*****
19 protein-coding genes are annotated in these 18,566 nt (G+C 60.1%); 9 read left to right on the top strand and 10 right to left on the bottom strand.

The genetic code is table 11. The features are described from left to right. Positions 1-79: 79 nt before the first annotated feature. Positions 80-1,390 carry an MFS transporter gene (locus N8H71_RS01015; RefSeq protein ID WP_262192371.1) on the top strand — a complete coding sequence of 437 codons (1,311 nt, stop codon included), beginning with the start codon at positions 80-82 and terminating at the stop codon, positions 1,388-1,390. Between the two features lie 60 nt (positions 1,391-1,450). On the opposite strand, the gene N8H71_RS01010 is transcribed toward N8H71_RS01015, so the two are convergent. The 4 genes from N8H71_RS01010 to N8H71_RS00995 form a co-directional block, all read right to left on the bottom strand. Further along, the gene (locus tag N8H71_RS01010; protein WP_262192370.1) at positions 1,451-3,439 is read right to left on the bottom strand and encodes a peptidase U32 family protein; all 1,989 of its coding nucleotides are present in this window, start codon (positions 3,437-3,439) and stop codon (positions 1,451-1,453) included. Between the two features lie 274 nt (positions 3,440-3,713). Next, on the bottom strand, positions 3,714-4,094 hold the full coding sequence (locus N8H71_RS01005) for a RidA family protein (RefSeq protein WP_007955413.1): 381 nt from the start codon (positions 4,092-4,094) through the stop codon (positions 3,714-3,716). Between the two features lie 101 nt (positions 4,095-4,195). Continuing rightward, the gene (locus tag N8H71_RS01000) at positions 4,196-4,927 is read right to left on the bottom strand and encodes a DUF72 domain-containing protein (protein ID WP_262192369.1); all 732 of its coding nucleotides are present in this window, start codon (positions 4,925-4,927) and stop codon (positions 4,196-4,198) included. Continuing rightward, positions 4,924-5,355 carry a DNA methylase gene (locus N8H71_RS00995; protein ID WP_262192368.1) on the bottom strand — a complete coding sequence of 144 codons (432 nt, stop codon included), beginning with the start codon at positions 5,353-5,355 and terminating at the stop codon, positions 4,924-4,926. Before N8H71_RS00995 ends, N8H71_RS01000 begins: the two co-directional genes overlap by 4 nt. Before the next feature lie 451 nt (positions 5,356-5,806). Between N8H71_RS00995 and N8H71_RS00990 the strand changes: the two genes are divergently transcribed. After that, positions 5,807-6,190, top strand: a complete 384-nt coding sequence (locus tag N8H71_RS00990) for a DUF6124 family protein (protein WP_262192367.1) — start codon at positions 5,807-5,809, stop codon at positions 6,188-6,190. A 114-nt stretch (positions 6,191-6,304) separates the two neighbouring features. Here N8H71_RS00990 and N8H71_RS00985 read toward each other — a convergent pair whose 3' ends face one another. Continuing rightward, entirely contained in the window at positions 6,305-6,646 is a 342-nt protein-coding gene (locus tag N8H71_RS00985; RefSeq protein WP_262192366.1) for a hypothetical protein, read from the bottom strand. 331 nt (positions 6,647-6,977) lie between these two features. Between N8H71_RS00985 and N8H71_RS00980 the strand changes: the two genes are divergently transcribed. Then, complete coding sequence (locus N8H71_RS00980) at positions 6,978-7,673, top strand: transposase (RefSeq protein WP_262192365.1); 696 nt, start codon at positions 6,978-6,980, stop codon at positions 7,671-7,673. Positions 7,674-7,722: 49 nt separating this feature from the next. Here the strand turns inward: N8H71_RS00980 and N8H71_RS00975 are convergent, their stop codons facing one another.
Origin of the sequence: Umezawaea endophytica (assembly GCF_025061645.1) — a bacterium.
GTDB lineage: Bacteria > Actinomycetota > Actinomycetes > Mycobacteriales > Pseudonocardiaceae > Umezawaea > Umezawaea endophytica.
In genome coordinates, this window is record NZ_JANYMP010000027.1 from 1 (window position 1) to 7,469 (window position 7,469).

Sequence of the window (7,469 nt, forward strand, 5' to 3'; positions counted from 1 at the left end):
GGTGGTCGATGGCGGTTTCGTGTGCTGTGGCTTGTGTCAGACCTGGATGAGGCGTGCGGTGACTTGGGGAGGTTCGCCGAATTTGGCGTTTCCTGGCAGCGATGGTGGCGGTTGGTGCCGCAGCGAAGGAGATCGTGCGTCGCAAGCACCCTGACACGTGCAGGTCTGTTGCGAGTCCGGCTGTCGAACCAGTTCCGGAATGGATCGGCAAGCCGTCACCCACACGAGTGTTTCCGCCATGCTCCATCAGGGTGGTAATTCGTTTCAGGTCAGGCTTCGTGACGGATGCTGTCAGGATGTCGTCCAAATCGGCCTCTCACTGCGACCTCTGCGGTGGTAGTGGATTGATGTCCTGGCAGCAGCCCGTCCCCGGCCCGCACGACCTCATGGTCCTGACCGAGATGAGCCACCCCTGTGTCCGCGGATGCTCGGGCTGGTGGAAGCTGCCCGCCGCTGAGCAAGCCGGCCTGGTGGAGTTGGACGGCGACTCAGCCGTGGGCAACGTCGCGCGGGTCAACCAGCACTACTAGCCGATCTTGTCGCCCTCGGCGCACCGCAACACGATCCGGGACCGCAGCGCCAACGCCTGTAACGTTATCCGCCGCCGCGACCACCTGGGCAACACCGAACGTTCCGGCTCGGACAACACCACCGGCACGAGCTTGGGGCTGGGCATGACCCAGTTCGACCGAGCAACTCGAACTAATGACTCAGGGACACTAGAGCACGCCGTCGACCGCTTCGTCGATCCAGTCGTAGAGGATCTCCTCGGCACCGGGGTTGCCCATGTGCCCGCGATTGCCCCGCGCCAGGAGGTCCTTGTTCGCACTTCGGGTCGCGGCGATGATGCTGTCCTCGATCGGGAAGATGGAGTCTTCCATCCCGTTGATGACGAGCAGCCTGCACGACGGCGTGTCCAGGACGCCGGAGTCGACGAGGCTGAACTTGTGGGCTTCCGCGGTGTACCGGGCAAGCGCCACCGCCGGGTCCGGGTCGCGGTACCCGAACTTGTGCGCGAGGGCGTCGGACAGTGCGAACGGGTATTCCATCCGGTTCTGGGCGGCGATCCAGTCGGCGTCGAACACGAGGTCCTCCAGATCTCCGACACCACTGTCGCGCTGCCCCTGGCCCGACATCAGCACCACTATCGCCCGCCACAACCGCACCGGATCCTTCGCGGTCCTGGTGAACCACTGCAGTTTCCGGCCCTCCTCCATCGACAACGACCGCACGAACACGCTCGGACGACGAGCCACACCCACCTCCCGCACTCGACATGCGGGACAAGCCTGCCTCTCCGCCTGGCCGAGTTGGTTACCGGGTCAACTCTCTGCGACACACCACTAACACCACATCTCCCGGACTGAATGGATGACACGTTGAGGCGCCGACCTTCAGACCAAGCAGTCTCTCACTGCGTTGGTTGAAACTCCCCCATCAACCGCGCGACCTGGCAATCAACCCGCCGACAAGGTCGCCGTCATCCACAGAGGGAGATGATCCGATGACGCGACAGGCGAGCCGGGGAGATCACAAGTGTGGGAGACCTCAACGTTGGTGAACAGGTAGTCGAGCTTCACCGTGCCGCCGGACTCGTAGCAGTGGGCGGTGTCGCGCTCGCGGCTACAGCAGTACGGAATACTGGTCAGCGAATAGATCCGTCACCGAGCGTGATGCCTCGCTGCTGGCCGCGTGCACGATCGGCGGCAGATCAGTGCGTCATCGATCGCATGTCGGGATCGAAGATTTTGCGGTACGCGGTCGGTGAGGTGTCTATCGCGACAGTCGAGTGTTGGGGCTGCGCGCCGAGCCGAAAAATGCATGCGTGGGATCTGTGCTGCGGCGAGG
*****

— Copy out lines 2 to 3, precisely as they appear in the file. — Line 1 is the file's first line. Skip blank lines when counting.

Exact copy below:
The genetic code is table 11. The features are described from left to right. Positions 1-79: 79 nt before the first annotated feature. Positions 80-1,390 carry an MFS transporter gene (locus N8H71_RS01015; RefSeq protein ID WP_262192371.1) on the top strand — a complete coding sequence of 437 codons (1,311 nt, stop codon included), beginning with the start codon at positions 80-82 and terminating at the stop codon, positions 1,388-1,390. Between the two features lie 60 nt (positions 1,391-1,450). On the opposite strand, the gene N8H71_RS01010 is transcribed toward N8H71_RS01015, so the two are convergent. The 4 genes from N8H71_RS01010 to N8H71_RS00995 form a co-directional block, all read right to left on the bottom strand. Further along, the gene (locus tag N8H71_RS01010; protein WP_262192370.1) at positions 1,451-3,439 is read right to left on the bottom strand and encodes a peptidase U32 family protein; all 1,989 of its coding nucleotides are present in this window, start codon (positions 3,437-3,439) and stop codon (positions 1,451-1,453) included. Between the two features lie 274 nt (positions 3,440-3,713). Next, on the bottom strand, positions 3,714-4,094 hold the full coding sequence (locus N8H71_RS01005) for a RidA family protein (RefSeq protein WP_007955413.1): 381 nt from the start codon (positions 4,092-4,094) through the stop codon (positions 3,714-3,716). Between the two features lie 101 nt (positions 4,095-4,195). Continuing rightward, the gene (locus tag N8H71_RS01000) at positions 4,196-4,927 is read right to left on the bottom strand and encodes a DUF72 domain-containing protein (protein ID WP_262192369.1); all 732 of its coding nucleotides are present in this window, start codon (positions 4,925-4,927) and stop codon (positions 4,196-4,198) included. Continuing rightward, positions 4,924-5,355 carry a DNA methylase gene (locus N8H71_RS00995; protein ID WP_262192368.1) on the bottom strand — a complete coding sequence of 144 codons (432 nt, stop codon included), beginning with the start codon at positions 5,353-5,355 and terminating at the stop codon, positions 4,924-4,926. Before N8H71_RS00995 ends, N8H71_RS01000 begins: the two co-directional genes overlap by 4 nt. Before the next feature lie 451 nt (positions 5,356-5,806). Between N8H71_RS00995 and N8H71_RS00990 the strand changes: the two genes are divergently transcribed. After that, positions 5,807-6,190, top strand: a complete 384-nt coding sequence (locus tag N8H71_RS00990) for a DUF6124 family protein (protein WP_262192367.1) — start codon at positions 5,807-5,809, stop codon at positions 6,188-6,190. A 114-nt stretch (positions 6,191-6,304) separates the two neighbouring features. Here N8H71_RS00990 and N8H71_RS00985 read toward each other — a convergent pair whose 3' ends face one another. Continuing rightward, entirely contained in the window at positions 6,305-6,646 is a 342-nt protein-coding gene (locus tag N8H71_RS00985; RefSeq protein WP_262192366.1) for a hypothetical protein, read from the bottom strand. 331 nt (positions 6,647-6,977) lie between these two features. Between N8H71_RS00985 and N8H71_RS00980 the strand changes: the two genes are divergently transcribed. Then, complete coding sequence (locus N8H71_RS00980) at positions 6,978-7,673, top strand: transposase (RefSeq protein WP_262192365.1); 696 nt, start codon at positions 6,978-6,980, stop codon at positions 7,671-7,673. Positions 7,674-7,722: 49 nt separating this feature from the next. Here the strand turns inward: N8H71_RS00980 and N8H71_RS00975 are convergent, their stop codons facing one another.
Origin of the sequence: Umezawaea endophytica (assembly GCF_025061645.1) — a bacterium.